By Bassam Saker
Talks on the future of Syria are being supported by the United Nations and hailed by US Secretary of State Antony Blinken as the way forward, but these talks are doomed to failure. Why? So far, these talks have excluded any representation from our autonomous democratic government in North and East Syria, the Syrian Democratic Forces, and the Syrian Democratic Council.
How can democratic Syria be expected to accept the results of peace talks that we have been deliberately excluded from?
The United Nations Security Council Resolution 2254 was unanimously adopted by the United Nations on December 15, 2015. It called for a ceasefire and set up a venue for a political settlement in Syria. “The Syrian people will decide the future of Syria,” read the text of the mandate.
As an official in the Syrian Democratic Council, the political arm of the Autonomous Administration of North and East Syria (AANES), I can assure you that we stand ready to participate in these talks, if we are invited.
Secretary Blinken has spared no opportunity to remind the world that the United States remains committed to UNSCR 2254. At the end of July, he stated, “I also reaffirmed our strong support for UN-led efforts to reach a political solution that will bring an end to Syria’s decade-long conflict consistent with UNSCR 2254.”
Secretary Blinken also mentioned UNSCR 2254 while discussing Syrian aid and border crossings on March 29, 2021, stating, “it’s important to note that the only long-term solution to this suffering is through a political settlement and permanent resolution to the conflict, as outlined in UN Security Council Resolution 2254.”
But listening to the remarks by Secretary Blinken, as well as those of other US government officials, you may never know that a significant part of Syria was being excluded from the talks.
The project for a democratic Syria currently represents one-third of Syria and governs approximately five million people. We call for a unified and democratic Syria. The Syrian Democratic Council is the body that has been nominated by the Syrian Democratic Forces and the AANES to negotiate politically on their behalf. The council views peaceful, diplomatic, political negotiations as the means to find a solution to the Syrian crisis, not further militarism.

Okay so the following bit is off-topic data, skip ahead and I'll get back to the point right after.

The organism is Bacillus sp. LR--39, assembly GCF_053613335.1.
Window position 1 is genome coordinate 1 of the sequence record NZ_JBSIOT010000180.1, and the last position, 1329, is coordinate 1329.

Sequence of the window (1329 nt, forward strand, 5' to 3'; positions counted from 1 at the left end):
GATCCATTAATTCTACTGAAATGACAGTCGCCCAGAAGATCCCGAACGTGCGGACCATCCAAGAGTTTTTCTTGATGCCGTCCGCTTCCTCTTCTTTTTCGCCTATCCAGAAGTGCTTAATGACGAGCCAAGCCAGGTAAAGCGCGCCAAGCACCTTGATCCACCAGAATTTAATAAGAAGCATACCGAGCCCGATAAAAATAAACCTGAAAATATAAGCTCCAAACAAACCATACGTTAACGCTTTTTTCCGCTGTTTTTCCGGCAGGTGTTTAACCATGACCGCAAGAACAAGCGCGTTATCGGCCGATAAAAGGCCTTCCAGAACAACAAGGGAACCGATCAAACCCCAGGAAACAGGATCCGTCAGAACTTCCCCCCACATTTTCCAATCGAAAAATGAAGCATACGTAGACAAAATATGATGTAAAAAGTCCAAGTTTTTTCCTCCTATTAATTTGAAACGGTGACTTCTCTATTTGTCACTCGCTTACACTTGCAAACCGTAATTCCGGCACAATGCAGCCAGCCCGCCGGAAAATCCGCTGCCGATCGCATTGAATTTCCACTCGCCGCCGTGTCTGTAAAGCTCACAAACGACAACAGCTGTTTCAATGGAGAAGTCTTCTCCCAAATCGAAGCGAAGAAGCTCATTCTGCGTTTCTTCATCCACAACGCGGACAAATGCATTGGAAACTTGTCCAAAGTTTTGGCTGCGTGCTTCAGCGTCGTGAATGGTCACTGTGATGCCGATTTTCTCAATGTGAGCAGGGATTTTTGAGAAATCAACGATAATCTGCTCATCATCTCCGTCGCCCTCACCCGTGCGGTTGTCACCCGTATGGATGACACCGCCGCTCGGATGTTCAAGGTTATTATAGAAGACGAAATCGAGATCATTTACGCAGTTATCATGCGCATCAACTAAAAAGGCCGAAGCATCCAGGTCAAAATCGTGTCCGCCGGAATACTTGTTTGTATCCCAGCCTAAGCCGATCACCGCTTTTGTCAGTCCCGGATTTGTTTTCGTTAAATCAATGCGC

Our government administration effectively provides services such as healthcare, education, electricity, water, sanitation services, armed forces, and internal security forces to our people across the area north and east of the Euphrates River. Our forces, the Syrian Democratic Forces, have been celebrated across the world for our defeat of ISIS. Our region remains the most stable region of Syria.
Yet, we remain excluded from the negotiating table of the United Nations. There is no place at the table for those inside Syria seeking to light the way toward democracy.
Why are we being kept out? Because Turkish government officials have pressured the other actors to exclude us.
Turkey views our efforts to build a true democracy as a threat. We stand just on the other side of the Turkey-Syria border. On our side is an inclusive, multi-ethnic, diverse rainbow of democracy. On their side is an increasingly nationalistic, authoritarian, oppressive regime that wants to cover the earth with the red and white Turkish flag. They see our legitimate struggles against the violent Turkish occupation and oppression of our lands as terrorism. That is why, in addition to trying to exclude us from peace talks, Turkey continues to bomb us, spur migration out of the Syrian lands they occupy, and Turkify areas of Syria.
The international community must stand against this pressure by Turkey and call for all actors, including us, to be present in talks on the future of Syria.
The voices of democracy in Syria must have meaningful representation in talks mandated by UN Security Council Resolution 2254. We must also be included in the Syrian Constitutional Committee. Our representatives will help ensure that the voice of true democracy is expressed at the negotiating table.
If we remain excluded, democratic Syria may just refuse to accept the results of the peace talks. We must be included if these talks are expected to succeed.